Logical CorrectnessA value set should contain only the relevant concepts for a selected data element and the concepts contained in the value set should strictly align with the described purpose.
Concept Property SimilarityValue set member concepts should not vary with respect to their properties and attributes, such as semantic type and term type. For example, a value set intended for prescribable drugs should contain only drugs with the property "Prescribable." This is applicable to concepts that have such properties. The properties should be more similar than dissimilar. For complex cases, value set authors should seek guidance from terminology experts.
Value Set Review and Maintenance

Value set users expect a value set’s author and/or steward to review and update their value set as terminology, clinical standards, evidence or guidelines, and program needs change over time. The appropriate application of VSAC review and maintenance statuses will increase transparency to the value set’s review and maintenance activities. Table 1 provides value set review and maintenance components and considerations.

Table 1. Value Set Review and Maintenance Components and Considerations
MaintenanceGuidance & Considerations
Frequency of Review

At a minimum, value set authors and stewards should review their value set(s) contents annually and base the review on program or use requirements. Contents may include specific value set codes, value set purpose, or review and maintenance status.

For example, authors and stewards should review new codes or legacy codes that may be appropriate to add, depending on the terminology, and review inactive codes for removal or retention. 

Review and Maintenance Status

A review and maintenance status for a value set is available in VSAC in both the authoring and public search tabs.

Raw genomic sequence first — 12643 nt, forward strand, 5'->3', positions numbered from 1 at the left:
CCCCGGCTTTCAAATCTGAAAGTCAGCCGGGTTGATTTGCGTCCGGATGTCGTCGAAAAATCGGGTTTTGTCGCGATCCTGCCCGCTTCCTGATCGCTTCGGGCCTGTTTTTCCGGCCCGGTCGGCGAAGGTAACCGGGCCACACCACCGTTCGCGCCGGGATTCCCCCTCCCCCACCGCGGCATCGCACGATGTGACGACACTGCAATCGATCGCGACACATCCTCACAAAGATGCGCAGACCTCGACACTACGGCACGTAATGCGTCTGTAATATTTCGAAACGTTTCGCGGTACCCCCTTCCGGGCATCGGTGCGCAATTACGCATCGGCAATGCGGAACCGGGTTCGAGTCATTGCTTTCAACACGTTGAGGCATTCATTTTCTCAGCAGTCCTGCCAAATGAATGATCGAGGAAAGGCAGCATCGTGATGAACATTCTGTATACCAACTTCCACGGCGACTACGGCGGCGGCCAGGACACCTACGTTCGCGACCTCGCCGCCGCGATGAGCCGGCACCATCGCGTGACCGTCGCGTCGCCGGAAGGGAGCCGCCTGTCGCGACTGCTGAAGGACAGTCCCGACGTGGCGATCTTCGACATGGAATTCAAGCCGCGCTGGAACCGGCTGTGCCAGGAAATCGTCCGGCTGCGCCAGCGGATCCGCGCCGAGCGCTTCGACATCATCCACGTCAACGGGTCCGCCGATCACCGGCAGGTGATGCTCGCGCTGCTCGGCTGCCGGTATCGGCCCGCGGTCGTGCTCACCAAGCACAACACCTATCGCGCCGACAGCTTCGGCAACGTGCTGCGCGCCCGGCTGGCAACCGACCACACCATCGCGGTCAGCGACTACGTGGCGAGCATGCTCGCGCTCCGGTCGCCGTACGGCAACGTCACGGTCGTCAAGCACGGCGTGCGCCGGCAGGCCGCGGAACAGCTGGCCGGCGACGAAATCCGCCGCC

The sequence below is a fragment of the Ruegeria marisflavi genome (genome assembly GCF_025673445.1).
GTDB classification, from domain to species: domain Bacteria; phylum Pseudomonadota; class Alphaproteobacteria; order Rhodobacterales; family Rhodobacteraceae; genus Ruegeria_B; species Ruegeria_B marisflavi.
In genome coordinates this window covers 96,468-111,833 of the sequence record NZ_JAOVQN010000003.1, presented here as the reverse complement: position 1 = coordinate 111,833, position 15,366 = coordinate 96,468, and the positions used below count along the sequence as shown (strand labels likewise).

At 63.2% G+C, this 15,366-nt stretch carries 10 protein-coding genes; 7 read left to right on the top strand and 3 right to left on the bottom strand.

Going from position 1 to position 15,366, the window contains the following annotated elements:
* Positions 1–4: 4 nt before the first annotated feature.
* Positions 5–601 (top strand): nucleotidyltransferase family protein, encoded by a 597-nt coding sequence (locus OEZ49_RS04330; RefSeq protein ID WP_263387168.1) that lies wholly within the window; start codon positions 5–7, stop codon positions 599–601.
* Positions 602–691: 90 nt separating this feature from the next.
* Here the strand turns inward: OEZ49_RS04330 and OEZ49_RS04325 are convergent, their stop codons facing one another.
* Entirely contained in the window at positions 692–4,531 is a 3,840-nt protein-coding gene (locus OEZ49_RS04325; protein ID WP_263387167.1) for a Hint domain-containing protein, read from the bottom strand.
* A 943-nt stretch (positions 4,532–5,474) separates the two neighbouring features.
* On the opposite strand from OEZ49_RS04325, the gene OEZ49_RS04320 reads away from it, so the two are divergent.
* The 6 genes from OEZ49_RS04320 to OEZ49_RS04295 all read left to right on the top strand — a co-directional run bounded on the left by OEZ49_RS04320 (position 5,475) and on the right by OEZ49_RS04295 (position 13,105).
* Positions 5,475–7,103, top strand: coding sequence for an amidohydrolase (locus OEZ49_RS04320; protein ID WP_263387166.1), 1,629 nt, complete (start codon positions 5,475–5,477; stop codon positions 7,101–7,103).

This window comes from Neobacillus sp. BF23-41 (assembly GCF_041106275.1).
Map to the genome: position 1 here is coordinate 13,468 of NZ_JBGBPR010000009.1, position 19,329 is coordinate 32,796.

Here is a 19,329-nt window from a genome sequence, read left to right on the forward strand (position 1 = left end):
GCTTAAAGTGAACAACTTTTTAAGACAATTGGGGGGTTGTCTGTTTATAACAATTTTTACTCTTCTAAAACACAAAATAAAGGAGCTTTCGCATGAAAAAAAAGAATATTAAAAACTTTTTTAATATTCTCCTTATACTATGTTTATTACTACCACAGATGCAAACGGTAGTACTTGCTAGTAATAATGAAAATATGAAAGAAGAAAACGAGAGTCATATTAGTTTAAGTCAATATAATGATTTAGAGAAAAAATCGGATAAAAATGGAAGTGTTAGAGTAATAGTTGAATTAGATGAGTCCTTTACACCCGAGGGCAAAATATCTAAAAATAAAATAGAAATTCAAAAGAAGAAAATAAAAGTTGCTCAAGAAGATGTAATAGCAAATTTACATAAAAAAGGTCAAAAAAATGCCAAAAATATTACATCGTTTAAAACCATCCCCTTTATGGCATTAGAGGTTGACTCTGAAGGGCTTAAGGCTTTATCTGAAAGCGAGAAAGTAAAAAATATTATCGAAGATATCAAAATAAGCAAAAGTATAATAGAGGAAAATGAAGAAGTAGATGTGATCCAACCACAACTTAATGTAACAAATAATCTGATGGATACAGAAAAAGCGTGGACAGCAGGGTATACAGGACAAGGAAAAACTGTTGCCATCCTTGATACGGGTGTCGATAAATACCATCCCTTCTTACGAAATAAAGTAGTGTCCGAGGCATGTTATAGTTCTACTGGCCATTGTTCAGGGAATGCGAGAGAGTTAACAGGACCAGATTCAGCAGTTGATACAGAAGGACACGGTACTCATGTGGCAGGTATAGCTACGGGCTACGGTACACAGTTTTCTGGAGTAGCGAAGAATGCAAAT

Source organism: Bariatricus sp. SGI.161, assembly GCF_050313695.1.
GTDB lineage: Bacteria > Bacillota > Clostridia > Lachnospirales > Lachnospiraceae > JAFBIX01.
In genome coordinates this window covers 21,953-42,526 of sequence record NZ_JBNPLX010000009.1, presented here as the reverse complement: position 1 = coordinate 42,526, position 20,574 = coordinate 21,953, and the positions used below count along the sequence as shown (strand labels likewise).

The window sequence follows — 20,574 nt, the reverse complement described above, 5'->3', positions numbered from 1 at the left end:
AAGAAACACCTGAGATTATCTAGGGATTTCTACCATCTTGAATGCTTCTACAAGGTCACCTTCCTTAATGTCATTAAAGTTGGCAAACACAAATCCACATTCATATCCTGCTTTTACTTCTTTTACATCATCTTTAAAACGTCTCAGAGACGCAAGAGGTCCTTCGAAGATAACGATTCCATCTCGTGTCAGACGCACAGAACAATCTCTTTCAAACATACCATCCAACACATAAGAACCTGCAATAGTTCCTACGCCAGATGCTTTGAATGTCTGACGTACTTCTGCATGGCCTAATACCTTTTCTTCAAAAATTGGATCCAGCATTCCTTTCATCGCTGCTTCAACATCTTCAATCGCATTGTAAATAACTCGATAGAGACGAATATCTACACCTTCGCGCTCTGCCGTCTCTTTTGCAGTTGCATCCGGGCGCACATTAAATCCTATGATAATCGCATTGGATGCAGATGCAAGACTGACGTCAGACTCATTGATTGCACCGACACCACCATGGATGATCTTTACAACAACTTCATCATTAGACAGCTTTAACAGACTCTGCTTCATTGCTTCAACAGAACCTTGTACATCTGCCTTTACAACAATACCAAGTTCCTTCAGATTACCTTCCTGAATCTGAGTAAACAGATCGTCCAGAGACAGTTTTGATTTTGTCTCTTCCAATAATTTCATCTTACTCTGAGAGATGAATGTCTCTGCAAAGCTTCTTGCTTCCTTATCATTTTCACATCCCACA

• In the public Search Value Sets tab, find the review and maintenance status in section C. Value Set Expansions. For each value set, the Value Set Details tab has a Metadata tab providing Expansion Details with more information on the expansion profile and the review and maintenance status descriptions.
  • In the Authoring tab, find the review and maintenance status under the column titled Review Status. For each value set, the Review/Maintenance tab provides the ability to update the review and maintenance status.

All value set review and maintenance statuses begin with the publication of the value set. A published value set will have one of five review and maintenance statuses:

  • Active
  • Not Maintained
  • Deprecated
  • Retired
  • Experimental

See Table 2 for more information on review and maintenance statuses.

Use

In VSAC, a value set author and steward can track the number of value set downloads to approximate use of the value set. An increase in downloads of a value set may be an indication of a value set’s use (see Value Set Usage Summary for Authors and Stewards for additional details).

  • The usage summary provides the number of downloads of the value set. Value set authors and stewards can apply the usage summary to approximate the use of the value set. The usage summary can assist the stewards and authors to make decisions regarding continued maintenance and assigning a particular maintenance status.
Transfer of Stewardship

If a steward no longer wants to maintain a value set that is used, stewards can transfer ownership of a value set directly to another steward in VSAC.

  • All value sets in VSAC have a Contact Steward icon for Unified Medical Language System (UMLS) licensed users to contact the value set steward on record to request transfer of stewardship of the value set. Both parties must agree to the transfer of the stewardship for a value set. After agreement, the stewardship can be changed using the VSAC Change Value Set Ownership function.
  • If the steward is not available to transfer stewardship through VSAC, the National Library of Medicine (NLM) can make the transfer. The user requesting stewardship transfer can send an email to nlm-support@nlm.nih.gov

A. Value Set Review and Maintenance Statuses Guidance

The value set author and steward uses the review and maintenance status of a value set to

  • inform value set users the value set is being maintained
  • help users make decisions on potential use or reuse of a value set
  • provide transparency of the review and maintenance activities

The review and maintenance status also shows measure implementers and users the value set is likely to contain up-to-date content appropriate for a certain use when it has an active status.